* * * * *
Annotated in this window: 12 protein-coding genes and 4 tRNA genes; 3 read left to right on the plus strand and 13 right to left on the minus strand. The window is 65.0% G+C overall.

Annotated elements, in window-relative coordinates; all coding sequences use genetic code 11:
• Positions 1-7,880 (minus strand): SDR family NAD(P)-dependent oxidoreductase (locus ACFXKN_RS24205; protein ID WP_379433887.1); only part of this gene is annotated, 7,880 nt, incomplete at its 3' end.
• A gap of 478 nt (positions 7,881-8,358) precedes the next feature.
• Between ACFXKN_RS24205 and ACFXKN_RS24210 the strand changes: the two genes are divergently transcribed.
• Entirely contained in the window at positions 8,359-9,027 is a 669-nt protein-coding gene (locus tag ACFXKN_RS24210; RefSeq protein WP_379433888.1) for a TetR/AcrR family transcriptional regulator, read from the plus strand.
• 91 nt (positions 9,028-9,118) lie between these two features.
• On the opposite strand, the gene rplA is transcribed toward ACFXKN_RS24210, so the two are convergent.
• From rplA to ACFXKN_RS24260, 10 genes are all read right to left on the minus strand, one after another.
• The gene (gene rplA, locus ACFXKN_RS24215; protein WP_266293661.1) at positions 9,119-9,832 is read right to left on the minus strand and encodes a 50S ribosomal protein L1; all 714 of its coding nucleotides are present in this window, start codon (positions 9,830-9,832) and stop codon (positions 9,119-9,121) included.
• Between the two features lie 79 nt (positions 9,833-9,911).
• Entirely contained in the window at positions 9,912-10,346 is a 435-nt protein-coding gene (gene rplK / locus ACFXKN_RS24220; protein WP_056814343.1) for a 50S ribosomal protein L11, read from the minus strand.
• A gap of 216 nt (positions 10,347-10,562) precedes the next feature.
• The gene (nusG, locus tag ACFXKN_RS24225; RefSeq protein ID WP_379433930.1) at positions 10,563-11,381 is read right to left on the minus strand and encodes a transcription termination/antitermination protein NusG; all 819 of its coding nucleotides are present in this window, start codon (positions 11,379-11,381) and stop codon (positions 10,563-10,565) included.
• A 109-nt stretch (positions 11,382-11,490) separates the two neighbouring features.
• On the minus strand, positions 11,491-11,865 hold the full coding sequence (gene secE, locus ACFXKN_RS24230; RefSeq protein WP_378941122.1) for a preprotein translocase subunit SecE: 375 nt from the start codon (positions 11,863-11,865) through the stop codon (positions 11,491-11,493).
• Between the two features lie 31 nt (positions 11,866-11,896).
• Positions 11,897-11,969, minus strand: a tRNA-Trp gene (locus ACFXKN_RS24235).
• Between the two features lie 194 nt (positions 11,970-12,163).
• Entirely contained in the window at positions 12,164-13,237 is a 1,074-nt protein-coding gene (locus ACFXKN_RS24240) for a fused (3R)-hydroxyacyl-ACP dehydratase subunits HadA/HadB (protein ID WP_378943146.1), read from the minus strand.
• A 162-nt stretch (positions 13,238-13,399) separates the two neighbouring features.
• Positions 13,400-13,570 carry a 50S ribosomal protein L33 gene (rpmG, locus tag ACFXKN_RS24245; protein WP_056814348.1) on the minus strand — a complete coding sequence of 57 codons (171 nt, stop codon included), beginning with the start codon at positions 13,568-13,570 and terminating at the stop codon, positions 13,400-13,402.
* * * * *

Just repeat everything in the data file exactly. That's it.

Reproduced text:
Annotated in this window: 12 protein-coding genes and 4 tRNA genes; 3 read left to right on the plus strand and 13 right to left on the minus strand. The window is 65.0% G+C overall.

Annotated elements, in window-relative coordinates; all coding sequences use genetic code 11:
• Positions 1-7,880 (minus strand): SDR family NAD(P)-dependent oxidoreductase (locus ACFXKN_RS24205; protein ID WP_379433887.1); only part of this gene is annotated, 7,880 nt, incomplete at its 3' end.
• A gap of 478 nt (positions 7,881-8,358) precedes the next feature.
• Between ACFXKN_RS24205 and ACFXKN_RS24210 the strand changes: the two genes are divergently transcribed.
• Entirely contained in the window at positions 8,359-9,027 is a 669-nt protein-coding gene (locus tag ACFXKN_RS24210; RefSeq protein WP_379433888.1) for a TetR/AcrR family transcriptional regulator, read from the plus strand.
• 91 nt (positions 9,028-9,118) lie between these two features.
• On the opposite strand, the gene rplA is transcribed toward ACFXKN_RS24210, so the two are convergent.
• From rplA to ACFXKN_RS24260, 10 genes are all read right to left on the minus strand, one after another.
• The gene (gene rplA, locus ACFXKN_RS24215; protein WP_266293661.1) at positions 9,119-9,832 is read right to left on the minus strand and encodes a 50S ribosomal protein L1; all 714 of its coding nucleotides are present in this window, start codon (positions 9,830-9,832) and stop codon (positions 9,119-9,121) included.
• Between the two features lie 79 nt (positions 9,833-9,911).
• Entirely contained in the window at positions 9,912-10,346 is a 435-nt protein-coding gene (gene rplK / locus ACFXKN_RS24220; protein WP_056814343.1) for a 50S ribosomal protein L11, read from the minus strand.
• A gap of 216 nt (positions 10,347-10,562) precedes the next feature.
• The gene (nusG, locus tag ACFXKN_RS24225; RefSeq protein ID WP_379433930.1) at positions 10,563-11,381 is read right to left on the minus strand and encodes a transcription termination/antitermination protein NusG; all 819 of its coding nucleotides are present in this window, start codon (positions 11,379-11,381) and stop codon (positions 10,563-10,565) included.
• A 109-nt stretch (positions 11,382-11,490) separates the two neighbouring features.
• On the minus strand, positions 11,491-11,865 hold the full coding sequence (gene secE, locus ACFXKN_RS24230; RefSeq protein WP_378941122.1) for a preprotein translocase subunit SecE: 375 nt from the start codon (positions 11,863-11,865) through the stop codon (positions 11,491-11,493).
• Between the two features lie 31 nt (positions 11,866-11,896).
• Positions 11,897-11,969, minus strand: a tRNA-Trp gene (locus ACFXKN_RS24235).
• Between the two features lie 194 nt (positions 11,970-12,163).
• Entirely contained in the window at positions 12,164-13,237 is a 1,074-nt protein-coding gene (locus ACFXKN_RS24240) for a fused (3R)-hydroxyacyl-ACP dehydratase subunits HadA/HadB (protein ID WP_378943146.1), read from the minus strand.
• A 162-nt stretch (positions 13,238-13,399) separates the two neighbouring features.
• Positions 13,400-13,570 carry a 50S ribosomal protein L33 gene (rpmG, locus tag ACFXKN_RS24245; protein WP_056814348.1) on the minus strand — a complete coding sequence of 57 codons (171 nt, stop codon included), beginning with the start codon at positions 13,568-13,570 and terminating at the stop codon, positions 13,400-13,402.